What are they really teaching in those scripture classes?

There’s an on-going stoush in New South Wales about scripture classes in public schools, which I written about before: Irony. Some Christians are argued that scripture classes are very, very, very important because children learn ethics from scripture. Which is tosh, of course – see Mindy’s excellent post about this claim: Values are not exclusively Christian.

But what is actually being taught in those scripture classes? The Macquarie Centre for Research on Social Inclusion has taken a look, and the results are… revealing.

Creationism creeps into NSW schools

STUDENTS at one NSW school were told by an untrained scripture teacher they would “burn in hell” if they didn’t believe in Jesus

And, elsewhere in the state, children at other schools were given creationism showbags. A survey by Sydney’s Macquarie University also found 70 per cent of scripture teachers think children should be taught the Bible as historical fact and 80 per cent believe students should not be exposed to non-Christian beliefs.

And:

Scripture teachers generally discouraged questioning, emphasised submission to authority and excluded different beliefs.

Isn’t that great! Just what you want in the public education system: children being taught to not question, to defer to authority, to become rigid thinkers. An excellent strategy for the complex and diverse world of the 21st century.

An alternative ethics program has been developed for students who opt out of scripture classes, and is being trialled in schools. Here’s what one student she was learning in ethics classes.

A few words from an Ethics trial class student

The teacher gives us situations like whether we think something is fair or not, and then we discuss the topic and give our own opinions. It’s important because it gives us an opportunity to see other people’s point of view and perspectives on things without anyone being right or wrong. That means we feel like we won’t be judged on our answers and gives us a chance to justify what our perspectives are.

I know which I would prefer for my daughters.

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4 responses to “What are they really teaching in those scripture classes?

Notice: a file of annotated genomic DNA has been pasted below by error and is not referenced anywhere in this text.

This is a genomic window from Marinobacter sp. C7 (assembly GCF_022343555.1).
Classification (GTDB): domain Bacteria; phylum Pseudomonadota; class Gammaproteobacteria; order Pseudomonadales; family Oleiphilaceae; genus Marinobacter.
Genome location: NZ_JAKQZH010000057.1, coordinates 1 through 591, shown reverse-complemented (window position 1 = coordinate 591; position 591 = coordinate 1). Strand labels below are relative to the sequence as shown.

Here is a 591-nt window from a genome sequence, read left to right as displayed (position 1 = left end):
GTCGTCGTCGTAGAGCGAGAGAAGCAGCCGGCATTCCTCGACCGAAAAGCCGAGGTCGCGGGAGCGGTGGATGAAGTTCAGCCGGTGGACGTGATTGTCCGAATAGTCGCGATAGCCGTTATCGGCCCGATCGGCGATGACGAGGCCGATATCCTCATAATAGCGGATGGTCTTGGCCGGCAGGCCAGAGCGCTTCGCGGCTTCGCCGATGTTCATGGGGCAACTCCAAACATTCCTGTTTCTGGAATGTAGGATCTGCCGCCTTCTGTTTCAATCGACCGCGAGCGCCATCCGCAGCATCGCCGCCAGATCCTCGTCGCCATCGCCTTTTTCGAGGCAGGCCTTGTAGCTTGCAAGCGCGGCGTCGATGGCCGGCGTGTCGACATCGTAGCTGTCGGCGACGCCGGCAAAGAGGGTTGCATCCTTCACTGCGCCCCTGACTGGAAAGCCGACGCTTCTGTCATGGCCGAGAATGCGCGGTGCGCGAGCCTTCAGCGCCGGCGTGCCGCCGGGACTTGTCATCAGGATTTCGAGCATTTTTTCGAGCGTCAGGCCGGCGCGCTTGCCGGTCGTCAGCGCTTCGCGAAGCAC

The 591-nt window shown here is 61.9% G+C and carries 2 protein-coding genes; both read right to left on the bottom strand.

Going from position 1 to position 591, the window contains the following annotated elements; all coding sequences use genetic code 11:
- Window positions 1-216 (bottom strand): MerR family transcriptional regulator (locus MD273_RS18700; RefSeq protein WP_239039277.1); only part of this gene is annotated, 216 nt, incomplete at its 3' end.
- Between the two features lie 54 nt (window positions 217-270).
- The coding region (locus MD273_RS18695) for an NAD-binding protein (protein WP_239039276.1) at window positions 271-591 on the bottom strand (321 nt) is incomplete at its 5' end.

1. “children being taught to not question, to defer to authority, to become rigid, thinkers. An excellent strategy for the complex and diverse world of the 21st century.”

    Isn’t this the same attitude that macro evolution is taught with? Nowadays, only evolutionary scientists are given top university positions. Children are told to trust in these authorities. They are also taught that to believe in anything other than evolution is to abandon reason.

    If evolution was given its proper place it would have to stand beside all other ideas equally. I don’t see Taoism, Buddhism, Theism, and Islamic studies taught with the same fervor and equal ground as evolution.

  2. I think evolution is amenable to enquiry. Evolutionary scientists can point to verifiable claims, and identify areas where evidence is absent or incomplete. Sometimes, the relevant evidence is subsequently found, and confirms the theory. You can have a discussion about evolution and get sensible answers. It explains and predicts things, and can be observed in lab experiments.

  3. bible in schools is taught for 30 minutes a week at our school and then only at year 4 and above. We have interesting discussions at our house about god etc, K goes to Girls brigade which is christian based and we go to church sometimes, miss K recently informed her dad that he was the only one in our house who doesnt believe in god, its interesting what they pick up….

    we are teaching them both stories… and that creationism is a story too… and we prefer evolution or the Maori creation story better….

    bible in schools is dwindling though because of a lack of people willing to go into schools and teach it.

  4. >I think evolution is amenable to enquiry.
    Exactly, Vibenna. The biologist JBS Haldane was once asked what it would take to disprove evolutionary theory and he growled (famously):
    “Fossil rabbits in the Precambrian”.